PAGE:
75 SOUTH (A Mini Series) Part 5

My severance package was generous, just like Linda said it would be.  Mr. Silver compensated me $2500.00 for the occupancy rate, $10,500 was my severance and $7000 up front for taking the assignment in Alabama.  Linda provided me with a credit card to pay for my living expenses while I lived and worked at the property in Three Notch.  Of course I banked half of the money and the rest I used to pay off some bills, buy some new clothes, get the Ford Windstar tuned up and checked out for my long drive and spoiled my parents with money and gifts.

“Tommie, what’s all this for girl, what you do, hit the lottery or something?” (said Bud).

“No dad.  You know I don’t play no lottery, you and ma play it enough for all three of us, and then some.”

“Well something then girl, you done did something to get all this money and stuff you handing to me and Emma like you one of them cash machines they got at the bank.”

“ATM machine daddy, the bank got ATM machines.”

“Yeah, them machines that give you money, you know what I’m talkin about Tommie.”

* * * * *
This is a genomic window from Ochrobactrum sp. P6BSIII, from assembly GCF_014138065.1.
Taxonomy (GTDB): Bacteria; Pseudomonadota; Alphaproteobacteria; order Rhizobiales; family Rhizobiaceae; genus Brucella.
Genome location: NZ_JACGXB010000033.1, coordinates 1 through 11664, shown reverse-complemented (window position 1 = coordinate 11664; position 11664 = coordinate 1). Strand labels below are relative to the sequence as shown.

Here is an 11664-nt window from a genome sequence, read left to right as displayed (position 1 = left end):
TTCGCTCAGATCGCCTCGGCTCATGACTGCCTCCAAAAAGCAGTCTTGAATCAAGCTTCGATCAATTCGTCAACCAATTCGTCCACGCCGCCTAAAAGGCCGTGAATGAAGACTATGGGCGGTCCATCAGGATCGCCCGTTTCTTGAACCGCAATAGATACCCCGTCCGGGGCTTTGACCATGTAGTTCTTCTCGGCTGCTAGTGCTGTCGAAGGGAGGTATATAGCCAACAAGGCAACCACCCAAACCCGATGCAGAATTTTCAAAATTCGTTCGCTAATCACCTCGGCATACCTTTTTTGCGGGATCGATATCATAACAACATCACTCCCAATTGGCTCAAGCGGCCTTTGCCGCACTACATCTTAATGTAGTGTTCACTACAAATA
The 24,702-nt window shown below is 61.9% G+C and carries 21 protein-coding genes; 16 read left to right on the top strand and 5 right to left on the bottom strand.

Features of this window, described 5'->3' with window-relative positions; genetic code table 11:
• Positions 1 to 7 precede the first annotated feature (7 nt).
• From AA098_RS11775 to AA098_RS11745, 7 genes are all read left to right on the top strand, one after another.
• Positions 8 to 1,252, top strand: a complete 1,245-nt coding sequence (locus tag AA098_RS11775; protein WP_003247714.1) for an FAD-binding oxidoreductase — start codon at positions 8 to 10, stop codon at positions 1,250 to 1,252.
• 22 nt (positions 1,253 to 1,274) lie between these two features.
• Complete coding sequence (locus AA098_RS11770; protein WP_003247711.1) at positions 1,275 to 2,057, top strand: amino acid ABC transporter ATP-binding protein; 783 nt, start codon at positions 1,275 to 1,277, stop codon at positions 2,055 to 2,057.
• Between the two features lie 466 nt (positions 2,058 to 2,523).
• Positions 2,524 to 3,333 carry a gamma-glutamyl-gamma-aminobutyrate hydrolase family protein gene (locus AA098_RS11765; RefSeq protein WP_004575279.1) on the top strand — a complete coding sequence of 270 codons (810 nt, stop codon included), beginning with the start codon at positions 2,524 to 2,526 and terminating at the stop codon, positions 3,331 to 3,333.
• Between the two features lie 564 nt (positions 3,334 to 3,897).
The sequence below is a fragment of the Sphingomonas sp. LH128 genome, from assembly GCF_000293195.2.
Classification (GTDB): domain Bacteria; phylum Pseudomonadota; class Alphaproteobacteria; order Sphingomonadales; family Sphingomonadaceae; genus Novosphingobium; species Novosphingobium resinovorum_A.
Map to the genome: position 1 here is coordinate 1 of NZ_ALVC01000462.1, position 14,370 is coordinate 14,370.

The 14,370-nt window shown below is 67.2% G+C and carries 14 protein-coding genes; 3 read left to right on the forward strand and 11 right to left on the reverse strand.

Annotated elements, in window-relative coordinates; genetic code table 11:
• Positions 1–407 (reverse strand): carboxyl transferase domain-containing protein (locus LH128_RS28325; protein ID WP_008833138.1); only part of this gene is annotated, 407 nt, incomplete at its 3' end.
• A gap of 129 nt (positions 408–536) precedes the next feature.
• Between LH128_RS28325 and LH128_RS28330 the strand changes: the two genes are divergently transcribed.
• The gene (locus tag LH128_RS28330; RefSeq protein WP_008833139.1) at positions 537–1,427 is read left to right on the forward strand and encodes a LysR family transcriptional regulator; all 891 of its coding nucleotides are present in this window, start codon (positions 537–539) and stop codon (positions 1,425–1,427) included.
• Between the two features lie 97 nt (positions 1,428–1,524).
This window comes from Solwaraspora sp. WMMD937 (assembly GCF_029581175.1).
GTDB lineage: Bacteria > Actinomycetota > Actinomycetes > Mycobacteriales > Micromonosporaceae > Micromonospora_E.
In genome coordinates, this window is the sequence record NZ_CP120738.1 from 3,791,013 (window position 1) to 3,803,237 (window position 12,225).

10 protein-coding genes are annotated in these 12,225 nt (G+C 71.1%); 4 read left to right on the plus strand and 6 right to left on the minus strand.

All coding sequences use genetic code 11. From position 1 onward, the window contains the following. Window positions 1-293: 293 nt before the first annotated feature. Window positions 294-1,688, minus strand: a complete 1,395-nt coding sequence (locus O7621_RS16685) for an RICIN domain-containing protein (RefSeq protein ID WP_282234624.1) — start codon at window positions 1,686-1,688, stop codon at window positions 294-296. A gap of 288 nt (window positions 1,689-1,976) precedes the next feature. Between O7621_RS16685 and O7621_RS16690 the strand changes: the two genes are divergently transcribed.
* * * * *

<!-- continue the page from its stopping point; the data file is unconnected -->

“Yeah, Yeah Bud, I know what you talking about.  Can’t I just be nice to you and your wife without you being so suspicious?”  “I love you and ma, I just want to do something nice for you guys.  I’m being sent on an assignment for my boss and the money is part of my salary for agreeing to take the assignment out of state.”

“Out of state you say, where you going?”

“Down south daddy, Linda and Mort sending your baby girl down south.” (I stared at his face to see his reaction).

“Do your mamma know about this Tommie?” (he replied in a soft voice).

“Not yet daddy.”

“Well when you planning to tell her girl – when you go tell your mamma that you going south?”

“When she get home daddy.”

“Tommie.”

“Yes dad.”

“Go fetch me a Budweiser from the fridge please.”

 

I sat at my parents dining room table and watched my father slowly sip his beer from the can sitting in his lazy-boy recliner, in the corner near the window of  the living room.  Bud sat there silent and gazed out the window without saying another word to me after I got up and brought him his drink of choice.  I sat in silence.  Scared to interrupt his solitude.  Scared to ask him what was he thinking about.  Scared to remind him that I was still there – at the house – sitting at his dining room table – waiting for my mom, his wife, to come home.

 

To be continued on:  Saturday, 2/06/2016

B. Knox

 

75 South

 

 

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